“What do we do now?”

Cedric had joined her in the yard.  They stood beside the spilled soup, squinting into the darkness where the man and the merman had vanished.

“Go after them, I guess,” she replied.

“But It is out there.  Whatever It is.”

“All the more reason to find them.  And it sounded as if Seoc had an idea what it is, but he did not want to speak its name.”

Cedric raised an eyebrow.  “Did he give you anything to go on?”

“Mythology.  He mentioned mythology.  But I guess that doesn’t do us any good if we don’t know where to look.”

The merboy shrugged.  “He’s obsessed with mythology.  I’d bet you five knamick he brought a book of it from home.”

They returned inside, lit candles to ward off the gathering darkness, and locked the door.  Cedric began rummaging through Seoc’s possessions, leaving clothing, scraps of parchment and bottles of ink strewn about the earthen floor.

“Here,” he said, holding up a leather-bound volume.  On the cover, in curly golden lettering, was the title:  Mythſ &Legendſ of Ancient Timeſ.  “Erm…, ‘Mythf?’”

“I think that’s supposed to be an S.”

“I suppose that makes sense.”  He opened the book on his lap.  “Oh, for Rezyn’s sake, every letter S in here is like that.  How do they expect anyone to be able to read this?”

“Well, like it or not, we’ll have to try.  Does it have an index?”

“Yeah.” He turned to it.  “But what should I look up?”

“Try ‘Shar ah.’  It seemed to mean something to Seoc.”

Cedric flipped through the pages of the index, running his finger down the margins.  “Nothing.  Should I try ‘dismemberment?’”

“Go ahead.”

There were no entries for dismemberment, so Cedric moved on to ‘invisible.’  “Wow.  There’s about thirty different pages for this one.”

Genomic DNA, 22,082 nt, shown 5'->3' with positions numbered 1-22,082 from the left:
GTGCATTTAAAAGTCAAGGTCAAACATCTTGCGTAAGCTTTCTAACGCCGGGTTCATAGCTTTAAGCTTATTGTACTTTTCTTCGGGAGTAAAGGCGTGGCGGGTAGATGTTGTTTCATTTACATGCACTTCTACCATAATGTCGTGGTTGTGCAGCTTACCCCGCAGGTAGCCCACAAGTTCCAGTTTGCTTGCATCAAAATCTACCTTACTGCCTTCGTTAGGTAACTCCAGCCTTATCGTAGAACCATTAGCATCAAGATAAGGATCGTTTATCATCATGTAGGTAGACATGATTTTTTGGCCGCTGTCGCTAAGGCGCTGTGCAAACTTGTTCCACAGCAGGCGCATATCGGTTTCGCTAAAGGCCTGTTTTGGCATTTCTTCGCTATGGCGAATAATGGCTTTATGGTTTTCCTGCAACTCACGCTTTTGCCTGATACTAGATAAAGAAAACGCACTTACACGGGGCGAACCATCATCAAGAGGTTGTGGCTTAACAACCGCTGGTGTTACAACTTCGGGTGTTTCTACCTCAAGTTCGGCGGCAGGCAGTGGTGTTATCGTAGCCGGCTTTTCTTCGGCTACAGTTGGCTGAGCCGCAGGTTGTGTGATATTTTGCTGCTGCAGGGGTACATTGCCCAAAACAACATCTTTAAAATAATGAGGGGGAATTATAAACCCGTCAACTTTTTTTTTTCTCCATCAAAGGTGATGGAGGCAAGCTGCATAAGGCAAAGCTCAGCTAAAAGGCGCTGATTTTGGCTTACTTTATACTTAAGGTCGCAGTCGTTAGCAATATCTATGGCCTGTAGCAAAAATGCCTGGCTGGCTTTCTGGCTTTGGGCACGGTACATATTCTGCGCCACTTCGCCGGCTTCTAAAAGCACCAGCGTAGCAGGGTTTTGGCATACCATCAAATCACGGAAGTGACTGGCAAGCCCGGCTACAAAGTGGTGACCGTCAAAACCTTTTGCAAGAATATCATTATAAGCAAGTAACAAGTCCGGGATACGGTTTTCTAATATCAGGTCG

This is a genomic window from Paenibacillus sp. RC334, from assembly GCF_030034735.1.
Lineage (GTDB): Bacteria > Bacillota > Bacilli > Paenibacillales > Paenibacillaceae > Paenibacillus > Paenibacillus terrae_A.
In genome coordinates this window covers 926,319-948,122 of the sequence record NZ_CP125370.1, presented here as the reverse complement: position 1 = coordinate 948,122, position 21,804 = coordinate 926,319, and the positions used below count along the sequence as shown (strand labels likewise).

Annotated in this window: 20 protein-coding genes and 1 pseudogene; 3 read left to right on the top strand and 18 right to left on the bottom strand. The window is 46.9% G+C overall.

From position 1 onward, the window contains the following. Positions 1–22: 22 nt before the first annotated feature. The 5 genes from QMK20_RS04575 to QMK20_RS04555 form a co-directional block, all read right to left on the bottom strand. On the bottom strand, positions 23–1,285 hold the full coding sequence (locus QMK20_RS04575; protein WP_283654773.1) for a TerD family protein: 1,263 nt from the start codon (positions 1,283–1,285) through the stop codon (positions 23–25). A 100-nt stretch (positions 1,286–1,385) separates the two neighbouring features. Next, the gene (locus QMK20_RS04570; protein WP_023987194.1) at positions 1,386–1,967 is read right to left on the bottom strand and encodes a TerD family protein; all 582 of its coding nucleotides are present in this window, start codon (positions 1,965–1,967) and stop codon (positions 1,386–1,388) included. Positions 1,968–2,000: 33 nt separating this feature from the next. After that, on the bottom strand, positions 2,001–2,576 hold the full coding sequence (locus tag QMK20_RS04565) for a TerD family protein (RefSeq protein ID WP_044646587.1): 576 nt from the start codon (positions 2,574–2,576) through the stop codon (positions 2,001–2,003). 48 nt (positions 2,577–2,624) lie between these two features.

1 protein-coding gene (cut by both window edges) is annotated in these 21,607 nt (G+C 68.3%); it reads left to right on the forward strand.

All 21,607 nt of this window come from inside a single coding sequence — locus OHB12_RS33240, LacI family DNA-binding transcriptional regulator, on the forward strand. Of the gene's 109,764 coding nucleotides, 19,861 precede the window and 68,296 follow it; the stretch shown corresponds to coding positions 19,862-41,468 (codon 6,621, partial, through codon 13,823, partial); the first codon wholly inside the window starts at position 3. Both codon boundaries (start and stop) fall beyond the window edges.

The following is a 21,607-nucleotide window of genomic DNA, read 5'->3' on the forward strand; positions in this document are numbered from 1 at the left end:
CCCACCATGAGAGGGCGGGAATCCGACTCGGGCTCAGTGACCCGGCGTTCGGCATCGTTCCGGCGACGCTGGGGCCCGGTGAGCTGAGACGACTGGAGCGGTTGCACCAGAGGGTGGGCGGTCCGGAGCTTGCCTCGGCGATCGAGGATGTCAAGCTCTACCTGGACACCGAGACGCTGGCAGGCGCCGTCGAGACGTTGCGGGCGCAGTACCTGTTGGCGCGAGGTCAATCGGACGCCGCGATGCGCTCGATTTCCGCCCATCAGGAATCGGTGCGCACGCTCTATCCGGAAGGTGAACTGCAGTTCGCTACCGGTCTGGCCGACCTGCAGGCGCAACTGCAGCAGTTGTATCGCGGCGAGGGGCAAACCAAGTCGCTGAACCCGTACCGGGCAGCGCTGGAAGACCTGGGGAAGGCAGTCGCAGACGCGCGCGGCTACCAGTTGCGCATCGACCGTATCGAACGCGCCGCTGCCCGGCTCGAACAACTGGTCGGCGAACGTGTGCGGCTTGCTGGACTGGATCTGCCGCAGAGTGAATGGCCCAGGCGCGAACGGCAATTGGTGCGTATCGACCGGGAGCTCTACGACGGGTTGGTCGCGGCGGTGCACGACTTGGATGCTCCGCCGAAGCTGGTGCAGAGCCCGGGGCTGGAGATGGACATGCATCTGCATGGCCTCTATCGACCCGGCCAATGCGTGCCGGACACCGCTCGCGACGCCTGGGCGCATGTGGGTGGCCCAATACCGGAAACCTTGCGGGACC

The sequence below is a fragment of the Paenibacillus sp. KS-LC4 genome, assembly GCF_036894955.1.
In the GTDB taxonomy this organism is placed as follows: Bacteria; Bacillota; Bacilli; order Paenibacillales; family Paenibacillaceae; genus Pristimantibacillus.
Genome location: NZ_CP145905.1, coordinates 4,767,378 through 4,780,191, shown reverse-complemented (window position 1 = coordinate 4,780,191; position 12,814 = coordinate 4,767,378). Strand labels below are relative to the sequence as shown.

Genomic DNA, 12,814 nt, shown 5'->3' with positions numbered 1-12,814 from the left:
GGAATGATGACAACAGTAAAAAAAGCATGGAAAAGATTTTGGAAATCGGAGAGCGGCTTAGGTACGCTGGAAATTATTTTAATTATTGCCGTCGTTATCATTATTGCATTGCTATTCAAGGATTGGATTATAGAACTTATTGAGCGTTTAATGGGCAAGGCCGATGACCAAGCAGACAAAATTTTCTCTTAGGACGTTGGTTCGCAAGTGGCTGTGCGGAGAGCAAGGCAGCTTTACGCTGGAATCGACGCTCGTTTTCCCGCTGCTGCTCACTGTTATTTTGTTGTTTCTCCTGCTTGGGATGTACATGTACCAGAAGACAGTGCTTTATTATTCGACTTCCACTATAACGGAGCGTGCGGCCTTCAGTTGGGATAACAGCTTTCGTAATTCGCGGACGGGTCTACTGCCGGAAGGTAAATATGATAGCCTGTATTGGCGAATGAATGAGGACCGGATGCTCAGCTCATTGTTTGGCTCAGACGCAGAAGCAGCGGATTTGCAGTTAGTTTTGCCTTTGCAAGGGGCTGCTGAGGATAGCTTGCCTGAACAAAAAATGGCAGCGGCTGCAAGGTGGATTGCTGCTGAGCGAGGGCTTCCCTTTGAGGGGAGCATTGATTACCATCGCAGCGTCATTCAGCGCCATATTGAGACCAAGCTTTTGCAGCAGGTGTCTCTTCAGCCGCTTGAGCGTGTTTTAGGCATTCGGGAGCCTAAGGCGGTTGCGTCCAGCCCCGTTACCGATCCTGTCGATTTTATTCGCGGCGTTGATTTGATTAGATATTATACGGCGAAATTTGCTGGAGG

“Start at the first one marked.”

He turned to near the beginning of the book.  “No, this isn’t any use.  It’s about pixies.”

“Move on to the next one, then.”

“’The Invisible Horses of Boardbarrow.’”

“No.  Next?”

“’Mortua’s Invisible Knife.’”

“No.  Move on.”

“This mentions an invisibility curse, but it doesn’t go into detail.”


Cedric flipped to the next indicated page and froze, mouth open.  “I think this might be it.”

“What is it?”

“’And,’” he read, “’to fpite them’—excuse me, spite them—‘Queen Moriba created four immortal beings, and called them Sangr, Lyca, Necru and Jhra, and made them so they were both alive and dead, and set them on the world to do evil for eternity, and she named them demons.  From Sangr and Lyca came the races of Vampires and Werewolves, respectively, and Necru was fent (er, sent) to disturb the bodies of the dead.  But Jhra was given no form nor task but to wreak havoc amidst the living.  Having no corporeal form, Jhra is invisible to the eye, but its presence is occasionally marked by a very distinct and unpleasant odor.  It is told that Jhra may spend centuries at a time without making its presence known, but it will become suddenly and violently active once more at the least provocation.  Generally, it devours its victims almost entirely, leaving only the head and the occasional limb behind.’”

Cedric raised his eyes from the page.

Fern met his gaze.  “Yes,” she said.  “I think this is exactly what Seoc meant.”

The End

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